Content warning: This story discusses suicide.
Portland is known for being queer-inclusive. But it still has work to do in meeting the mental health care needs of LGBTQ people—especially transgender and gender-nonconforming people, who can be the most vulnerable.
Raina Daniels, a program manager at Portland's Q Center, says access to health care—and especially to mental health care—can be hard to obtain.
The services can be prohibitively expensive, and many therapists don't feel confident working with people who are seeking gender affirming care. "There's only a small number of providers who occupy those identities themselves," Daniels says.
Experts like Jess Guerriero, an intake and referral specialist at the Transgender Health Program at Oregon Health & Science University, add that the need for high-quality, affirming mental health care services for LGBTQ people is acute.
"Overall, anxiety is high—anxiety around whether or not insurance will disappear, safety walking down the street," Guerriero says. "Anything from thinking about flying across the country and being subject to additional scrutiny by [the Transportation Security Administration] to, in Portland, not being able to access a bathroom for fear of safety. Every time a news article comes out about someone's death or a change in policy, [OHSU's Transgender Health Program] gets an influx of phone calls—people looking for reassurance."
This spring, the LGBTQ community has been shaken by sudden losses.
Patch, a local 27-year-old video game designer, died in May by suicide. Last year, Patch became the first person in the nation to win the legal right to a name change and official recognition as agender. Patch told reporters covering the legal decision that pronouns—even gender-neutral ones like "they" and "them"—did not feel right.
"What describes me is my name," Patch said.
In recent months, Patch had struggled to pay rent in Portland. An online fundraising campaign asked people to help pay Patch's rent. But a post about Patch's death on Facebook says an eviction notice was posted in May on Patch's apartment door.
The same month, Gigi Eugene-Pierce, a transgender woman who struggled to find treatment for her alcohol and drug addiction, was fatally shot on a downtown street.
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Such tragedies do not occur in a vacuum, but are symptoms of trans identities being erased, dismissed or made the basis for justifying violence.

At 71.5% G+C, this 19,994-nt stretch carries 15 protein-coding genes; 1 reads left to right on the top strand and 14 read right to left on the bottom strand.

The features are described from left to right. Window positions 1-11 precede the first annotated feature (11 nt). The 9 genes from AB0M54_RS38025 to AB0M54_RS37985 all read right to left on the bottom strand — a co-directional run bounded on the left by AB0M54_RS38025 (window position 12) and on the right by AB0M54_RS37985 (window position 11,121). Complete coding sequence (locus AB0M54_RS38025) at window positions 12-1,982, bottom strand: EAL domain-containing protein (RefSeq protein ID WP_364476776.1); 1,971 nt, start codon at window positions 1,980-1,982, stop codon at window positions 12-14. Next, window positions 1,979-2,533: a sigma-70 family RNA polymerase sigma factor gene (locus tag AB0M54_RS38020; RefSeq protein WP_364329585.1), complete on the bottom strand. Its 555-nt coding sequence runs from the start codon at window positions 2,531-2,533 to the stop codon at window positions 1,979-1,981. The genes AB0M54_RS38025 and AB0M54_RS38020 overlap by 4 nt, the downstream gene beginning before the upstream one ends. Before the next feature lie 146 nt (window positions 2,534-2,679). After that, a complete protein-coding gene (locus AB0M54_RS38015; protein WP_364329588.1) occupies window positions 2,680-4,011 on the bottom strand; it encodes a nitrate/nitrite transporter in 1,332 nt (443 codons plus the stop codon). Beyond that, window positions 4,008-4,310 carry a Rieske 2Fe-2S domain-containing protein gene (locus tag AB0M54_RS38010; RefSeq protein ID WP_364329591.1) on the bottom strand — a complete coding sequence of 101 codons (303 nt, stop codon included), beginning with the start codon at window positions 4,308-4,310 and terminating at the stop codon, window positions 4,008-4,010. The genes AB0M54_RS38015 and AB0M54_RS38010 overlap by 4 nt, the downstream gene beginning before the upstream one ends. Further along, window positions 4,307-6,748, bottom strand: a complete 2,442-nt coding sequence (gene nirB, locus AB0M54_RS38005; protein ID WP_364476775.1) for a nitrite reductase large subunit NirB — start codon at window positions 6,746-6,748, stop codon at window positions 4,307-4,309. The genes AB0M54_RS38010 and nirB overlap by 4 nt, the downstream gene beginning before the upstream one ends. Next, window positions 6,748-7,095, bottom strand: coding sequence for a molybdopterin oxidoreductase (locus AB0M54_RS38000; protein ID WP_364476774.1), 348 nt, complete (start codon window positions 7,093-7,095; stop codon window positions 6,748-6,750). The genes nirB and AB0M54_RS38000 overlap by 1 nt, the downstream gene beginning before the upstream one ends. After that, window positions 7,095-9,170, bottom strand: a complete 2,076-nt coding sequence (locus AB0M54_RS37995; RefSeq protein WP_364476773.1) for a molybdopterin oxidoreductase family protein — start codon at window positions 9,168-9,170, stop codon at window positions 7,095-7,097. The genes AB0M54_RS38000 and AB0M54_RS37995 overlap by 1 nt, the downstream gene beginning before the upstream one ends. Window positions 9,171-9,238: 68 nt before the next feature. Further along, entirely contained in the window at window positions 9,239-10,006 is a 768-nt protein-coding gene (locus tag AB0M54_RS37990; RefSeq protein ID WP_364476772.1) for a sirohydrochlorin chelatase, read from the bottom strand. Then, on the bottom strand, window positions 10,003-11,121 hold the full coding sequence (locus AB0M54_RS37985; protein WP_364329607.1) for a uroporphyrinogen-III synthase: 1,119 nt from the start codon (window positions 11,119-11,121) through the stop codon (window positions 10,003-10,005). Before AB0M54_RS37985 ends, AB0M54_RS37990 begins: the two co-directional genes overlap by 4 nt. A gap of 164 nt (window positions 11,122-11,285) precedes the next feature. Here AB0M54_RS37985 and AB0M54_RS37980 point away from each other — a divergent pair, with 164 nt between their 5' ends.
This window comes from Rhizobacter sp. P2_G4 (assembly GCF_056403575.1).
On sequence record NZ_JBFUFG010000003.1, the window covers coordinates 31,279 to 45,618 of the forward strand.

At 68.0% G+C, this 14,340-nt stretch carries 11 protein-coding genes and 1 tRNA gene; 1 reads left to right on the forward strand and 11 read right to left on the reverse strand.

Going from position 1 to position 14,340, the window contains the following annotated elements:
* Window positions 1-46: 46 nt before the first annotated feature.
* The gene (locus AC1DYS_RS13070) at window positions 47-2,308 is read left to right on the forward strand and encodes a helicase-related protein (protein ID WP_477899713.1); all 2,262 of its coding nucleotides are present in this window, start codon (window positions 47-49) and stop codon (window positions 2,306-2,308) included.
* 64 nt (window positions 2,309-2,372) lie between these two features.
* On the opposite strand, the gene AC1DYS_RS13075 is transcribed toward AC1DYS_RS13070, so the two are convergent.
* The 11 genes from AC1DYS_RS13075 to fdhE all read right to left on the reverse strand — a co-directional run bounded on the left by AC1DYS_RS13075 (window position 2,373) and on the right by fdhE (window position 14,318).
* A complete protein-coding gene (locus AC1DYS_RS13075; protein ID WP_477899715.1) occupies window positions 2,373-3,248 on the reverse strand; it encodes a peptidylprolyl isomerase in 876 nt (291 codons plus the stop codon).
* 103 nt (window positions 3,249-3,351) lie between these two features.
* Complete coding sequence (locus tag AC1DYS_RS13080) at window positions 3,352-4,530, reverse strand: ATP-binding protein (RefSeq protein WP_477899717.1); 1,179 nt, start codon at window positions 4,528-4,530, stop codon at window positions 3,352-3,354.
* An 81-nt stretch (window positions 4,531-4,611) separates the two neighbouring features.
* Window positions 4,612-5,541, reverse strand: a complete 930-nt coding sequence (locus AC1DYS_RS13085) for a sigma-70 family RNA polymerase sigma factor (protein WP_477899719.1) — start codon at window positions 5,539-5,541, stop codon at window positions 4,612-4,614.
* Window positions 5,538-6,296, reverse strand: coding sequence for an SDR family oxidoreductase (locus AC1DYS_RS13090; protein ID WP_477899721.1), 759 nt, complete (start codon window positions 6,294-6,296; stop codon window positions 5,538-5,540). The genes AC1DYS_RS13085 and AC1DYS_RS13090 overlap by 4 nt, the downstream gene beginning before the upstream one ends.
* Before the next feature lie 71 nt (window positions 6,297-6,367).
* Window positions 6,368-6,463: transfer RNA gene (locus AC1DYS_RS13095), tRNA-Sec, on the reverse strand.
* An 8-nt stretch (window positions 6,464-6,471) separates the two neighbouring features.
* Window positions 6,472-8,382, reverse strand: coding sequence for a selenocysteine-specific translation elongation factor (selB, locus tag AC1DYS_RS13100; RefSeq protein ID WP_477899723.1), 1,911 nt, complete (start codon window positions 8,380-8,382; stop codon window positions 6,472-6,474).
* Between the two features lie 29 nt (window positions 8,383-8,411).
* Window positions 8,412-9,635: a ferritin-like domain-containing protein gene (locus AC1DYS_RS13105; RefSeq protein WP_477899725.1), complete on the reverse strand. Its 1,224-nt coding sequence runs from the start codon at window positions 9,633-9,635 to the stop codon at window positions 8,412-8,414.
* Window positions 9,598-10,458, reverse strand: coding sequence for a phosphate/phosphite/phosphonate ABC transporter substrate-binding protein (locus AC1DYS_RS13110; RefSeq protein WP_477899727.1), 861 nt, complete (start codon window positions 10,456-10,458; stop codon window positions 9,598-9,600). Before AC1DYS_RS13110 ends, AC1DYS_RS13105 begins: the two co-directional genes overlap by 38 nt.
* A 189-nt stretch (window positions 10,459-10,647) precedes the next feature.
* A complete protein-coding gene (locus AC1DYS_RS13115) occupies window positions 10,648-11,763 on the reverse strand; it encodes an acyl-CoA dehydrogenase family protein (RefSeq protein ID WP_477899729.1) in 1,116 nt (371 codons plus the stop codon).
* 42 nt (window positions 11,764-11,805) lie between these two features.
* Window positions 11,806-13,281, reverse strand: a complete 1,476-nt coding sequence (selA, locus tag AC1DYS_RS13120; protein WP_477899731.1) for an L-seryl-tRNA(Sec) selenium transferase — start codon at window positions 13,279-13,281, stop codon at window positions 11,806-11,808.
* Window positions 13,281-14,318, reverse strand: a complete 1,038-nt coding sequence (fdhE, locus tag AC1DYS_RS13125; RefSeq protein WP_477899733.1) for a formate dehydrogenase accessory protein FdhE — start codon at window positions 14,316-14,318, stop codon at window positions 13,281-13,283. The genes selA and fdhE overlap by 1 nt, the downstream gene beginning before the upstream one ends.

The National Alliance on Mental Illness says LGBTQ youth are four times more likely than cisgender youth to attempt suicide, experience suicidal ideation or self-harm. Transgender people tend to report higher instances of depression and anxiety, and surveys have shown that between one- and two-thirds of trans people consider suicide at some point in their lives.
It doesn't help that mental health services for the LGBTQ community have a checkered past.
For decades, homosexuality was defined as a mental illness in the Diagnostic and Statistical Manual of Mental Disorders, which psychologists use to diagnose patients. Some parents still send gay and lesbian teenagers to "conversion therapy" to try to change their sexual orientation through what often amounts to physical and psychological torture.
Guerriero says that for transgender, non-binary and gender-nonconforming people, mental health care has also been used as a barrier to other services.
"It's a double-edged sword," Guerriero says. "There is a long history of therapy [being used as] a gatekeeper to services that has led to distrust within the community. There are therapists out there who would require a certain number of sessions to see someone before supporting their transition, and others who might unintentionally give someone the message that they are not trans enough."
But in recent years, access to LGBTQ-focused health care has improved.
New standards of care as written by the World Professional Association for Transgender Health were recently published with more attention to the non-binary experience, Guerriero says.
"People are being recognized and affirmed as gender-nonconforming and charting their own course when it comes to transitioning," they say, adding that peoples in those categories no longer have to "recite a narrative of desiring to go from point A to point B" to receive treatment.
In Portland, LGBTQ-serving health center Prism Health opened its doors last year, offering primary care, free testing for sexually transmitted infections and access to pre-exposure prophylaxis, or PrEP, the daily pill that can dramatically reduce a person's likelihood of contracting HIV. At least three of the major Portland-area hospital systems—Legacy Health, Oregon Health & Science University and Kaiser—have designated transgender health programs.
"The trans community is resilient," says Guerriero. "Lately, it's felt like a lot of onslaught—but we bend, we don't break. And we wrap support around each other."
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